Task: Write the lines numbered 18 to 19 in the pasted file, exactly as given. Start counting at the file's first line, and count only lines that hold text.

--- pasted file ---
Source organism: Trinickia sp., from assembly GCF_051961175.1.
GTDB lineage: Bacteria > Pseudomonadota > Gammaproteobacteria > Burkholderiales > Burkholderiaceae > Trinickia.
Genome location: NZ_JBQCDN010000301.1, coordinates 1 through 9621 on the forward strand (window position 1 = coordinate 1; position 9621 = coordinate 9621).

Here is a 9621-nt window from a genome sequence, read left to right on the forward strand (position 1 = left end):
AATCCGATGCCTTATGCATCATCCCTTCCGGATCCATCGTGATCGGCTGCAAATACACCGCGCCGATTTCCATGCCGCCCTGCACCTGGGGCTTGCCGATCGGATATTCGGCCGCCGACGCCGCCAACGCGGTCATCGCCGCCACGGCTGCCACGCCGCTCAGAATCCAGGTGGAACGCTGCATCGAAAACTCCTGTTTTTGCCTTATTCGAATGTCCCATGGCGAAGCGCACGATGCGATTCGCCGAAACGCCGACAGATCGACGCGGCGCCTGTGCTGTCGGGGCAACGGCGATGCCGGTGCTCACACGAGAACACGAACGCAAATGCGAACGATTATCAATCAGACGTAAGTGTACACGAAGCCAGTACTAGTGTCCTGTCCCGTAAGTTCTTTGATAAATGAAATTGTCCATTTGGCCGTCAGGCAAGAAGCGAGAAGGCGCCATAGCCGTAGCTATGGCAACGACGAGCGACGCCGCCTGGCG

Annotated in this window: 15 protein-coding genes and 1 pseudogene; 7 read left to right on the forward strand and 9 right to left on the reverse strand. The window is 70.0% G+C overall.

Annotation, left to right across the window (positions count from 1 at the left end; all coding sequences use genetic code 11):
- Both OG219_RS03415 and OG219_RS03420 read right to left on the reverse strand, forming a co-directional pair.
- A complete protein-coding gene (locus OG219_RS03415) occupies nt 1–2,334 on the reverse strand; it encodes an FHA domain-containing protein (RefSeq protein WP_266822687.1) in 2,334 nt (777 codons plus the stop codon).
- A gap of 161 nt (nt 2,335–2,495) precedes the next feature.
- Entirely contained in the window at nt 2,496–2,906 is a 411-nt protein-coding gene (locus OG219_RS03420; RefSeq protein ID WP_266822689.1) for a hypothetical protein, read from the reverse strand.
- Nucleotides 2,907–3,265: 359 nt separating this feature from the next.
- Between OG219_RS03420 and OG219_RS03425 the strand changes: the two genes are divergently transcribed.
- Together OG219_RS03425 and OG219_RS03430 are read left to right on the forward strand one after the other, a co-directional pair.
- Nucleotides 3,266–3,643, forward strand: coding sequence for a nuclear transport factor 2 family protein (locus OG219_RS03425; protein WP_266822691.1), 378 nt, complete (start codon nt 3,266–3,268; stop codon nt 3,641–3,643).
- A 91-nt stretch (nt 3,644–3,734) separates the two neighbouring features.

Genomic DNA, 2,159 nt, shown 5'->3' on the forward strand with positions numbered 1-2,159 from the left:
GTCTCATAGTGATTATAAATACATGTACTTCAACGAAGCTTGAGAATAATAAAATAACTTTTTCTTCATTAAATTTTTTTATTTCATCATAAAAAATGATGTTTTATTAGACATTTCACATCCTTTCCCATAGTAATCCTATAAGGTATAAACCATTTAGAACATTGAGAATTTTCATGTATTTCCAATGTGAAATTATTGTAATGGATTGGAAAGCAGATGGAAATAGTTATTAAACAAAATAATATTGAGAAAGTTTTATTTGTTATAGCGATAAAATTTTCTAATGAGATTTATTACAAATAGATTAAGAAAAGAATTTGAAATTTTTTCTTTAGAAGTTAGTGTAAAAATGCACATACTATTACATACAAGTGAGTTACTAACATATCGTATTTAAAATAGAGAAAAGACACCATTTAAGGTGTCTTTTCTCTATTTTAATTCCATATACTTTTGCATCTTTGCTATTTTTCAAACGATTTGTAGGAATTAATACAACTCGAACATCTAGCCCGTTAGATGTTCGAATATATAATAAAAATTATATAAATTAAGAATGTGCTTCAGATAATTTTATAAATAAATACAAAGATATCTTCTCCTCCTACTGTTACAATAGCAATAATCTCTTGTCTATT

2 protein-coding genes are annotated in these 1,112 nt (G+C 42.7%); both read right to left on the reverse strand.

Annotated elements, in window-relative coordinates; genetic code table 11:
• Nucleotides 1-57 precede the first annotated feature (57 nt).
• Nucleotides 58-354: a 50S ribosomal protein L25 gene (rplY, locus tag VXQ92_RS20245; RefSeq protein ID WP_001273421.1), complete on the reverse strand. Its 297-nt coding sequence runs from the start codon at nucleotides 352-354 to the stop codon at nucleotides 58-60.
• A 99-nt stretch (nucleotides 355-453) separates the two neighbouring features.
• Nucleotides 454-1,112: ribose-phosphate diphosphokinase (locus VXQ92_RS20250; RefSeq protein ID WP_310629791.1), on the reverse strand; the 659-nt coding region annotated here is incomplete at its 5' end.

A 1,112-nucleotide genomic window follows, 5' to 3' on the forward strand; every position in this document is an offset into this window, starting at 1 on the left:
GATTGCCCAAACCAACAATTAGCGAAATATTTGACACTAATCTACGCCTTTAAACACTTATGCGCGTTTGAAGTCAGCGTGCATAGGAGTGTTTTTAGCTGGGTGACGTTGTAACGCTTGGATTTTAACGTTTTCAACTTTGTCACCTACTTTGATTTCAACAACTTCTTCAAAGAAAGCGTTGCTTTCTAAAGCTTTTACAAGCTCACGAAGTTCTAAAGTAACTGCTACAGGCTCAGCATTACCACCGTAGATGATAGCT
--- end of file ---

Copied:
GTCTCATAGTGATTATAAATACATGTACTTCAACGAAGCTTGAGAATAATAAAATAACTTTTTCTTCATTAAATTTTTTTATTTCATCATAAAAAATGATGTTTTATTAGACATTTCACATCCTTTCCCATAGTAATCCTATAAGGTATAAACCATTTAGAACATTGAGAATTTTCATGTATTTCCAATGTGAAATTATTGTAATGGATTGGAAAGCAGATGGAAATAGTTATTAAACAAAATAATATTGAGAAAGTTTTATTTGTTATAGCGATAAAATTTTCTAATGAGATTTATTACAAATAGATTAAGAAAAGAATTTGAAATTTTTTCTTTAGAAGTTAGTGTAAAAATGCACATACTATTACATACAAGTGAGTTACTAACATATCGTATTTAAAATAGAGAAAAGACACCATTTAAGGTGTCTTTTCTCTATTTTAATTCCATATACTTTTGCATCTTTGCTATTTTTCAAACGATTTGTAGGAATTAATACAACTCGAACATCTAGCCCGTTAGATGTTCGAATATATAATAAAAATTATATAAATTAAGAATGTGCTTCAGATAATTTTATAAATAAATACAAAGATATCTTCTCCTCCTACTGTTACAATAGCAATAATCTCTTGTCTATT

2 protein-coding genes are annotated in these 1,112 nt (G+C 42.7%); both read right to left on the reverse strand.